“We … will take steps to protect taxpayer dollars from programs and organizations that do not live up to the standards and priorities of the American people,” said Energy and Commerce Chairman Fred Upton in a statement. “As this committee continues to investigate Planned Parenthood and its affiliates, the flow of taxpayer dollars should end.”
Budget rules allow for a reconciliation bill to contain multiple provisions in different areas, as long as they all fall within the jurisdiction of the five relevant committees.
Several steps of the reconciliation process remain, but it seems that as the dust is settling, the future is becoming more clear: Congress will pass a continuing resolution that funds both the government and Planned Parenthood until December, and then at some point it will pass a bill that both repeals major pieces of the Affordable Care Act and defunds Planned Parenthood. Obama, of course, will veto the bill.
Specifics aside, the procedural tool will be used as a way for congressional Republicans to gain a small, if largely symbolic, victory after a long summer of falling on the losing side of intense partisan debates in the health care arena. If all goes according to plan, it will allow the GOP to point to concrete examples of what it has done as the majority party in both chambers of Congress, but also of what could become law under a new president with different values in 2017.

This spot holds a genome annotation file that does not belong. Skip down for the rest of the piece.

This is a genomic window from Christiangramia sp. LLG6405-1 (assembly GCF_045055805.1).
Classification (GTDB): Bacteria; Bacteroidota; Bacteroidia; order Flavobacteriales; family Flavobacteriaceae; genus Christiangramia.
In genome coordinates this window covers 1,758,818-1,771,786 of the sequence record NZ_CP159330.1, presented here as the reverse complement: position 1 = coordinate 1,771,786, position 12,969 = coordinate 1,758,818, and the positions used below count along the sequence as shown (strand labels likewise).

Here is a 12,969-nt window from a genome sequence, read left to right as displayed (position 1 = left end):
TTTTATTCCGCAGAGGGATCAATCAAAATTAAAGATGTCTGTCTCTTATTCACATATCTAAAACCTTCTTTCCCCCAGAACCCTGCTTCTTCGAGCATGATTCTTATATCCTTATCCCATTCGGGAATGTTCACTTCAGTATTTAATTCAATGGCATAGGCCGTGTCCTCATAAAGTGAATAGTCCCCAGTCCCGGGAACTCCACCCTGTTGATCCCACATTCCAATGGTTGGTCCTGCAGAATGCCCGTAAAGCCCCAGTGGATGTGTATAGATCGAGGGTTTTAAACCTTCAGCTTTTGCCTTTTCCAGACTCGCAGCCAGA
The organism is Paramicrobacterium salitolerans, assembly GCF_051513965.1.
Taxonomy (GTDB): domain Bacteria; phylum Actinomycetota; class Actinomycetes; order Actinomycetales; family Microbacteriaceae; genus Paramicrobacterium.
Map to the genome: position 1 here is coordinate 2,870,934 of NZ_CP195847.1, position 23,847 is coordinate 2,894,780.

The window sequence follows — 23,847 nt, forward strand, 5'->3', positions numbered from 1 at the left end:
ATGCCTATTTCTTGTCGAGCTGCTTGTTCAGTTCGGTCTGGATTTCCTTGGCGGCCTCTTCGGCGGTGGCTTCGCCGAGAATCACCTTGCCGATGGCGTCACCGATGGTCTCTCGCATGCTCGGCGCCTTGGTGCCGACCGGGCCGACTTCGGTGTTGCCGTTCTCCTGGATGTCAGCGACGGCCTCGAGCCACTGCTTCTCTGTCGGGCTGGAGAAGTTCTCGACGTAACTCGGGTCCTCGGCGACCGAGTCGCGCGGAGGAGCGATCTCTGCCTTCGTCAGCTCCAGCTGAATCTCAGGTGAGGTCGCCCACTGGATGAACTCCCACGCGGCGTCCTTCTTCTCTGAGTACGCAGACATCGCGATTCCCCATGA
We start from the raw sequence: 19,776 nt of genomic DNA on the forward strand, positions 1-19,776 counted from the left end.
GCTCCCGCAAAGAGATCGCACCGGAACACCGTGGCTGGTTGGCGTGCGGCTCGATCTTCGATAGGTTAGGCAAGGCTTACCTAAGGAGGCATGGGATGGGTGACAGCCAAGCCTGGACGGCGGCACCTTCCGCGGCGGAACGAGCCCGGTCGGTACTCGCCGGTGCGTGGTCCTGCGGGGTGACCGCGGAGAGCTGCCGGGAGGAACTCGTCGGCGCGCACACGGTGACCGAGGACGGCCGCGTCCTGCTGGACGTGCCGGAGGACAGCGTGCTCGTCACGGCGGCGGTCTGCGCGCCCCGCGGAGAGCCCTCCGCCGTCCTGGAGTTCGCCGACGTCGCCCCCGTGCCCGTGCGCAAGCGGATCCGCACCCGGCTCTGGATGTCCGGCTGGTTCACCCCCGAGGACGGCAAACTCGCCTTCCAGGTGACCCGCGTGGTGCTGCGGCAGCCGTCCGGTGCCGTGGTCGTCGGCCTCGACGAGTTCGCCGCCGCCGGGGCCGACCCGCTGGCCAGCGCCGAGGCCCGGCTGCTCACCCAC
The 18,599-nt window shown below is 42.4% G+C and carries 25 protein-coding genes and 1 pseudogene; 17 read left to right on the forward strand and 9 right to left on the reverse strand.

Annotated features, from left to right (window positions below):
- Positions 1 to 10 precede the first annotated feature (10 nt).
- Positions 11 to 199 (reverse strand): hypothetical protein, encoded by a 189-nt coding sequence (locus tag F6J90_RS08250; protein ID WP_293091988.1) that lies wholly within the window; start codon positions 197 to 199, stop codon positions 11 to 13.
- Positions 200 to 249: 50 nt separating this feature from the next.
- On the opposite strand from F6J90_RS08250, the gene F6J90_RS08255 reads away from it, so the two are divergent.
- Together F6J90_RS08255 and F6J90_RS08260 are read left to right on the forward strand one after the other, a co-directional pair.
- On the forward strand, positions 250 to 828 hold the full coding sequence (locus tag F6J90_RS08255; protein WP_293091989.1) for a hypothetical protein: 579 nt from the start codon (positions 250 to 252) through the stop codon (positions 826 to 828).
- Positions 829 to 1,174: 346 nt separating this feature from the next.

Reconciliation first became a subject of fierce debate as Congress waited for the Supreme Court to decide King v. Burwell, a case challenging subsidies given under the ACA on federal exchanges. Had the Court ruled against the Obama administration, it would have blown a hole in the law and threatened the health coverage of thousands. Several plans to temporarily extend subsidies while repealing big pieces of the law began emerging in the Senate, introduced by Republicans but dismissed as nonstarters by Democrats. Reconciliation came up as a way to put the “King fixes” on the president’s desk without the assistance of Democrats.
But the Supreme Court sided with the administration and the law was left intact, leaving Republicans with the sudden dilemma of what came next—if anything—in their relentless quest against Obamacare. The answer quickly emerged: The GOP, for the most part, punted to 2017 and the possibility of a Republican president who will sign a repeal bill.
But before that, they said, reconciliation could be used to put an Obamacare repeal in front of the president, as congressional Republicans had promised the voters who sent them to Washington they would. While it seemed widely understood that this was the most likely use of the budget tool, however, leadership repeatedly emphasized that there was no rush to use it.
“It’s still open. No final decision has been made,” Sen. John Barrasso told reporters in early July. “Had the Supreme Court ruled the other way, there would have been an immediacy to have to use reconciliation with regard to a King decision, but since the decision went the other way, that immediacy isn’t there. So reconciliation is still a useful tool, and I expect it to be used.”